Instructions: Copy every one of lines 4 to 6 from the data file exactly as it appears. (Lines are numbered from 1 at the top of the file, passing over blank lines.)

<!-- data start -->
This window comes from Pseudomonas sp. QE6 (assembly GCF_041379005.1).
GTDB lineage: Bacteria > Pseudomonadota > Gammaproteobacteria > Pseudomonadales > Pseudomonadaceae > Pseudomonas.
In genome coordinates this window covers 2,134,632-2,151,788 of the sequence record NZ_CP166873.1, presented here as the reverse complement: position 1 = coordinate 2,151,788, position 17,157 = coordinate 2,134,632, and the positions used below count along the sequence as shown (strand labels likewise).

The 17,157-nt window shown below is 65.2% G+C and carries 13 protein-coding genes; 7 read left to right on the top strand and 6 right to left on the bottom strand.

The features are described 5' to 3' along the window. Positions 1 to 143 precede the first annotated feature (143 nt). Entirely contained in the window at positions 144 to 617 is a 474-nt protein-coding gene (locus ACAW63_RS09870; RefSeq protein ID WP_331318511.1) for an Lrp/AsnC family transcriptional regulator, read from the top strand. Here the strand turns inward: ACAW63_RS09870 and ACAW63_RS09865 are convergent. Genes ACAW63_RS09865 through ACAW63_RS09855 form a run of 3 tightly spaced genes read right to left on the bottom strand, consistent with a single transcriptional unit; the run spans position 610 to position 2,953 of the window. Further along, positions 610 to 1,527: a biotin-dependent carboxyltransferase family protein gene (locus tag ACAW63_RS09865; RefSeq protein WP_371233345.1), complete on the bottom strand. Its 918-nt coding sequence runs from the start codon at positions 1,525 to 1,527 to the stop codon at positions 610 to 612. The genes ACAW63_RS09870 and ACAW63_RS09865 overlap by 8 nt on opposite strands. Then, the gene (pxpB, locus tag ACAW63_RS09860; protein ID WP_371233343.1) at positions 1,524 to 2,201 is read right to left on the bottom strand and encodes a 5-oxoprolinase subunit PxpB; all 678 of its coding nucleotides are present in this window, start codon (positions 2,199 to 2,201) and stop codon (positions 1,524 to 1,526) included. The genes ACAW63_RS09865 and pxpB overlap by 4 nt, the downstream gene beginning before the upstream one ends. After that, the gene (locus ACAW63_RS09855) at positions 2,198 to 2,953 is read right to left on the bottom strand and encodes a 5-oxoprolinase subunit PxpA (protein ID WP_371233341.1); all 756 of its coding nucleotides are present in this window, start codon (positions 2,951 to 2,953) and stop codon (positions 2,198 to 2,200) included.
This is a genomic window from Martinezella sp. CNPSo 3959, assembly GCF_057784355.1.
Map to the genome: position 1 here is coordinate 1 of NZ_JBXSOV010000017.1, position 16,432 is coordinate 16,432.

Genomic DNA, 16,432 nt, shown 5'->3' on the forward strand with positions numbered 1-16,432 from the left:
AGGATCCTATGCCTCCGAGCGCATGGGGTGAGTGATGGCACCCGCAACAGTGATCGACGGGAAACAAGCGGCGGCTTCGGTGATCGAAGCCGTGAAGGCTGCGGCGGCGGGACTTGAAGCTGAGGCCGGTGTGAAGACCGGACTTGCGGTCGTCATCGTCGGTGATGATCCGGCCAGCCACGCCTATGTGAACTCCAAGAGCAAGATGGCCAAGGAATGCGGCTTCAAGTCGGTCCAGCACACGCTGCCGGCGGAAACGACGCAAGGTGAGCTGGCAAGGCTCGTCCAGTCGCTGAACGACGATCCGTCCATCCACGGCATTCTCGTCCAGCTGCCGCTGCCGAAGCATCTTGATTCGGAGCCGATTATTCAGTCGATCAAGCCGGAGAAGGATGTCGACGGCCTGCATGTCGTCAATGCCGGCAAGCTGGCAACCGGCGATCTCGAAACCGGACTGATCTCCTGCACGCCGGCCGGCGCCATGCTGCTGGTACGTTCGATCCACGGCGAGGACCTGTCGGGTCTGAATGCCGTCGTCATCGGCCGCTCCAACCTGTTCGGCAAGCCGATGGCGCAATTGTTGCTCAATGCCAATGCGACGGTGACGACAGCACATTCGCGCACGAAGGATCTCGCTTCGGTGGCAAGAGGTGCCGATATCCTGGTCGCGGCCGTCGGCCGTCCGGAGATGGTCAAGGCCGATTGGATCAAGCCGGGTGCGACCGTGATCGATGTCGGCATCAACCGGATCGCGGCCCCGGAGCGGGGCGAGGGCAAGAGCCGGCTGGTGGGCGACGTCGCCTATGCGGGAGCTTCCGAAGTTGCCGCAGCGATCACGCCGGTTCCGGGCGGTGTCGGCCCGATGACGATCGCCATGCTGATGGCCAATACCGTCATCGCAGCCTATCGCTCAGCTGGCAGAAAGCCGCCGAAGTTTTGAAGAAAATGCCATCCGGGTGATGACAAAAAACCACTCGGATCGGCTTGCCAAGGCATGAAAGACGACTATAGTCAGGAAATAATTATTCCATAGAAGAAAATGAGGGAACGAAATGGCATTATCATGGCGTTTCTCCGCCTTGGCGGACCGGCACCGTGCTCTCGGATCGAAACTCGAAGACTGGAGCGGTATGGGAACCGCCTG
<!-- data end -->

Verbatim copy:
The 17,157-nt window shown below is 65.2% G+C and carries 13 protein-coding genes; 7 read left to right on the top strand and 6 right to left on the bottom strand.

The features are described 5' to 3' along the window. Positions 1 to 143 precede the first annotated feature (143 nt). Entirely contained in the window at positions 144 to 617 is a 474-nt protein-coding gene (locus ACAW63_RS09870; RefSeq protein ID WP_331318511.1) for an Lrp/AsnC family transcriptional regulator, read from the top strand. Here the strand turns inward: ACAW63_RS09870 and ACAW63_RS09865 are convergent. Genes ACAW63_RS09865 through ACAW63_RS09855 form a run of 3 tightly spaced genes read right to left on the bottom strand, consistent with a single transcriptional unit; the run spans position 610 to position 2,953 of the window. Further along, positions 610 to 1,527: a biotin-dependent carboxyltransferase family protein gene (locus tag ACAW63_RS09865; RefSeq protein WP_371233345.1), complete on the bottom strand. Its 918-nt coding sequence runs from the start codon at positions 1,525 to 1,527 to the stop codon at positions 610 to 612. The genes ACAW63_RS09870 and ACAW63_RS09865 overlap by 8 nt on opposite strands. Then, the gene (pxpB, locus tag ACAW63_RS09860; protein ID WP_371233343.1) at positions 1,524 to 2,201 is read right to left on the bottom strand and encodes a 5-oxoprolinase subunit PxpB; all 678 of its coding nucleotides are present in this window, start codon (positions 2,199 to 2,201) and stop codon (positions 1,524 to 1,526) included. The genes ACAW63_RS09865 and pxpB overlap by 4 nt, the downstream gene beginning before the upstream one ends. After that, the gene (locus ACAW63_RS09855) at positions 2,198 to 2,953 is read right to left on the bottom strand and encodes a 5-oxoprolinase subunit PxpA (protein ID WP_371233341.1); all 756 of its coding nucleotides are present in this window, start codon (positions 2,951 to 2,953) and stop codon (positions 2,198 to 2,200) included.
This is a genomic window from Martinezella sp. CNPSo 3959, assembly GCF_057784355.1.